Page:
Indiana Statehouse

The five justices of the Indiana Supreme Court hear oral arguments in this courtroom at the Indiana Statehouse. Content Exchange

The Indiana Supreme Court has established a new commission to promote access to justice and increase public trust and confidence in the judicial system.

The 21-member Commission on Equity and Access in the Court System includes representatives from all three branches of government, along with educators, prosecutors, public defenders and other professionals.

Indiana Chief Justice Loretta Rush has directed the commission to find ways to continue improving equal access to justice following the successful implementation of pretrial and bail reform, additional problem-solving courts, and the creation of new pathways to the legal profession for underrepresented college graduates.

She said the next steps include comprehensively reviewing state court systems, policies and practices; identifying strengths and improvement areas leading toward more equal access to justice; and establishing workgroups to craft recommendations addressing issues in the legal system.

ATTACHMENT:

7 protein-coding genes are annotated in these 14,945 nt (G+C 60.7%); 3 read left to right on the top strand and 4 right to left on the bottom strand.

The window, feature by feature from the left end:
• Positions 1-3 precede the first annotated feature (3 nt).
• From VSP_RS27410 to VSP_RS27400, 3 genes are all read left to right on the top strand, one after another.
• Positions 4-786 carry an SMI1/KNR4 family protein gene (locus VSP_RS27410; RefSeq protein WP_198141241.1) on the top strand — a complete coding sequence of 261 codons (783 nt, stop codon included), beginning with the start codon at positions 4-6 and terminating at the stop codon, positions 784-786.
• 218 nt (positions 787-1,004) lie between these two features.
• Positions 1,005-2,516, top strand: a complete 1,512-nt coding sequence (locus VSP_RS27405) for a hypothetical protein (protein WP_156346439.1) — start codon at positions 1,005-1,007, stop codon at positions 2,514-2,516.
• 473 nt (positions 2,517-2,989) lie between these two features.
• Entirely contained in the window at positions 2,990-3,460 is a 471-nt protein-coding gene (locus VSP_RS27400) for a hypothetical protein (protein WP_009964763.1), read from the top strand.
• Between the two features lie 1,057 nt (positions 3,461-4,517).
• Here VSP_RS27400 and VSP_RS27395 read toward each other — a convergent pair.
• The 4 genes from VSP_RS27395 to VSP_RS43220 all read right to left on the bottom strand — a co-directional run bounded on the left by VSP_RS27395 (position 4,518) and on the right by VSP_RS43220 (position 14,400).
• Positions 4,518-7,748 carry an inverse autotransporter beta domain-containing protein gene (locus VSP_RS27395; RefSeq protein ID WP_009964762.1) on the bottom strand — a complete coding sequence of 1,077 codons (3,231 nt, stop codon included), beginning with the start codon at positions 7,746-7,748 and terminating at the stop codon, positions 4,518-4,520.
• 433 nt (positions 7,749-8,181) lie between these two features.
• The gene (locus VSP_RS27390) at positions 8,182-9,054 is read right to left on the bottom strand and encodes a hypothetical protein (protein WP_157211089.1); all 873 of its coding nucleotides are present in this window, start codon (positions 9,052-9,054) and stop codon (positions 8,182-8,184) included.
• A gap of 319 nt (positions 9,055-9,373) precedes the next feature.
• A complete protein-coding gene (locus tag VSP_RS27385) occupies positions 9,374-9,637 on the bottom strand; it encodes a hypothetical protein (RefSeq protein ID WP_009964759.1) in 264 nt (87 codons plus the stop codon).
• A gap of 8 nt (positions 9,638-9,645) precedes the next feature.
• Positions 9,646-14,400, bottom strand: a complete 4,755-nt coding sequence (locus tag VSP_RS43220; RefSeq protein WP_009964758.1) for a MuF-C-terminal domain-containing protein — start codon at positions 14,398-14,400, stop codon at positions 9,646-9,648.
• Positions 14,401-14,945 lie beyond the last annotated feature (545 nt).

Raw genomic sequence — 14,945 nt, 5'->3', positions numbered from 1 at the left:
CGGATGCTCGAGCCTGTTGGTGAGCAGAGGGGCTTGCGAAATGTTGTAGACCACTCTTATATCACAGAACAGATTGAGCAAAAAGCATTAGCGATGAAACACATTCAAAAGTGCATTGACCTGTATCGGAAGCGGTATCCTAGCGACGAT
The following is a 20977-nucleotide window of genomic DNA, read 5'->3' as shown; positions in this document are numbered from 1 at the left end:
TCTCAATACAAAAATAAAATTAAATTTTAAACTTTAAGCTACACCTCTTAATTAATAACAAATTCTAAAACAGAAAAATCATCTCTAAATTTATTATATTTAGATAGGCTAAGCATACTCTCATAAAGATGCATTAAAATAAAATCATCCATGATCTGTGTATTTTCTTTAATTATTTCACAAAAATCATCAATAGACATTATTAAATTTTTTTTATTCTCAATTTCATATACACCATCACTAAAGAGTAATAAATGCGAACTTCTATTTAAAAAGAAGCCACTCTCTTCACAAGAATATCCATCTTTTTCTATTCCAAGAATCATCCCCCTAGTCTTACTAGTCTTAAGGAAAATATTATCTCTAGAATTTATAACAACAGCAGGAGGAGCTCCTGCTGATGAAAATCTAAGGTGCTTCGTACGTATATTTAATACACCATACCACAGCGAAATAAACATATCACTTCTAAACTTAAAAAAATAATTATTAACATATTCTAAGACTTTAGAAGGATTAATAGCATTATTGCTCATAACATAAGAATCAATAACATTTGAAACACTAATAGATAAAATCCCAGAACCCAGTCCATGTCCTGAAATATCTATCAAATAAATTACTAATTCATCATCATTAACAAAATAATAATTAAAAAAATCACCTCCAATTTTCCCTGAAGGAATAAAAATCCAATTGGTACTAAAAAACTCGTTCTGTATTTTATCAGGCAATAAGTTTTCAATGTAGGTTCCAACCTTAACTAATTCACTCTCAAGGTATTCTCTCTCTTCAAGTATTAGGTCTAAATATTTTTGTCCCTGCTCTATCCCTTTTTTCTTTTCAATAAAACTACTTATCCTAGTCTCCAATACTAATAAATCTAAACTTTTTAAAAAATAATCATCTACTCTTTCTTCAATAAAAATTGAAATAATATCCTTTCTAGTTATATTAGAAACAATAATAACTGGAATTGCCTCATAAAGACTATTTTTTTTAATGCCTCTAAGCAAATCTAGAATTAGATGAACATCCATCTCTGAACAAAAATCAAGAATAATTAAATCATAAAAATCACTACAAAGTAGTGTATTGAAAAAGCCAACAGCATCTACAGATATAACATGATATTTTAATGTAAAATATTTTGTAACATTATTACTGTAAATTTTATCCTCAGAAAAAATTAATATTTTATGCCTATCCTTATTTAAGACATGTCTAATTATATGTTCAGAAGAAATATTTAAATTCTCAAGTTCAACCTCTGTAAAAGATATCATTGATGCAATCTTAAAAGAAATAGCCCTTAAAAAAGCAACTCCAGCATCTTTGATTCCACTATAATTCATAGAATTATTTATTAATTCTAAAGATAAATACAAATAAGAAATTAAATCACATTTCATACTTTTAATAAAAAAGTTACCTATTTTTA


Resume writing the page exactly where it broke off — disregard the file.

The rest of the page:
The commission is authorized to develop pilot projects for addressing immediate, critical issues, and must submit a written report with findings and recommendations to the five-member Supreme Court by Dec. 31, 2022.

"There is still much to achieve to ensure every Hoosier knows justice is within reach for them. Our state court system can and must do better," Rush said.

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"This matters because the rule of law in an independent court system depends on the faith placed in it by the people it serves. The judicial branch does not make or enforce laws; we have neither armies nor coffers. What we have instead is something fragile, yet vital — the people’s trust that the judicial branch, and we who serve in it, are fair and impartial arbiters of disputes; that a courtroom is a place where you will be judged only by the merits of your cause and through an equal application of the law."

"In other words, the judicial branch has the ethereal notion of 'justice' — an ideal more powerful than militaries or monies, but that carries practical force only when people believe it fairly exists. And where public trust and confidence in Indiana’s courts have waned or they are not fully shared by all, this court is committed to creating and restoring them," Rush said.

The commission will be led by Supreme Court Justice Steven David, with support from Gina Forrest, the Supreme Court's chief diversity officer.

Its other members include state Rep. Ragen Hatcher, D-Gary, and Republican Attorney General Todd Rokita, a Munster native.

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